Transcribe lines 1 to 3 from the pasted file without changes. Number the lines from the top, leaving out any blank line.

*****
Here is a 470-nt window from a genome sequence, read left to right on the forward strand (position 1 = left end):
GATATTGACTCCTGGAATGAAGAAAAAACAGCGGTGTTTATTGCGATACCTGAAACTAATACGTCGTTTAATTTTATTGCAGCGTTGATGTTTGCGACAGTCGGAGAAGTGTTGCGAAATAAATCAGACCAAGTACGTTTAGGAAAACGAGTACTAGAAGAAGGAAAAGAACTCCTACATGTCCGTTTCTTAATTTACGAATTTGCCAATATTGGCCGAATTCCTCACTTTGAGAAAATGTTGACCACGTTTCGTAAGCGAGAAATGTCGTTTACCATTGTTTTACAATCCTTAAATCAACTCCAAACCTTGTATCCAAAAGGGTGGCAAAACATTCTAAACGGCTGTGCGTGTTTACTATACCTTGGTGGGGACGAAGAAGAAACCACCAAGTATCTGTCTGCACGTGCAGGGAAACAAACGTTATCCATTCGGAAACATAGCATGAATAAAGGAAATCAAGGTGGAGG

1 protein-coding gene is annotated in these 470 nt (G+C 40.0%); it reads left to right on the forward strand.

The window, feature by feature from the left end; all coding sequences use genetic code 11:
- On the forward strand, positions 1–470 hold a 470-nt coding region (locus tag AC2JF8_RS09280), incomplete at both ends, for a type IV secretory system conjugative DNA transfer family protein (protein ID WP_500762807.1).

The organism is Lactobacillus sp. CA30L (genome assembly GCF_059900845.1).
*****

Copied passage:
Here is a 470-nt window from a genome sequence, read left to right on the forward strand (position 1 = left end):
GATATTGACTCCTGGAATGAAGAAAAAACAGCGGTGTTTATTGCGATACCTGAAACTAATACGTCGTTTAATTTTATTGCAGCGTTGATGTTTGCGACAGTCGGAGAAGTGTTGCGAAATAAATCAGACCAAGTACGTTTAGGAAAACGAGTACTAGAAGAAGGAAAAGAACTCCTACATGTCCGTTTCTTAATTTACGAATTTGCCAATATTGGCCGAATTCCTCACTTTGAGAAAATGTTGACCACGTTTCGTAAGCGAGAAATGTCGTTTACCATTGTTTTACAATCCTTAAATCAACTCCAAACCTTGTATCCAAAAGGGTGGCAAAACATTCTAAACGGCTGTGCGTGTTTACTATACCTTGGTGGGGACGAAGAAGAAACCACCAAGTATCTGTCTGCACGTGCAGGGAAACAAACGTTATCCATTCGGAAACATAGCATGAATAAAGGAAATCAAGGTGGAGG

1 protein-coding gene is annotated in these 470 nt (G+C 40.0%); it reads left to right on the forward strand.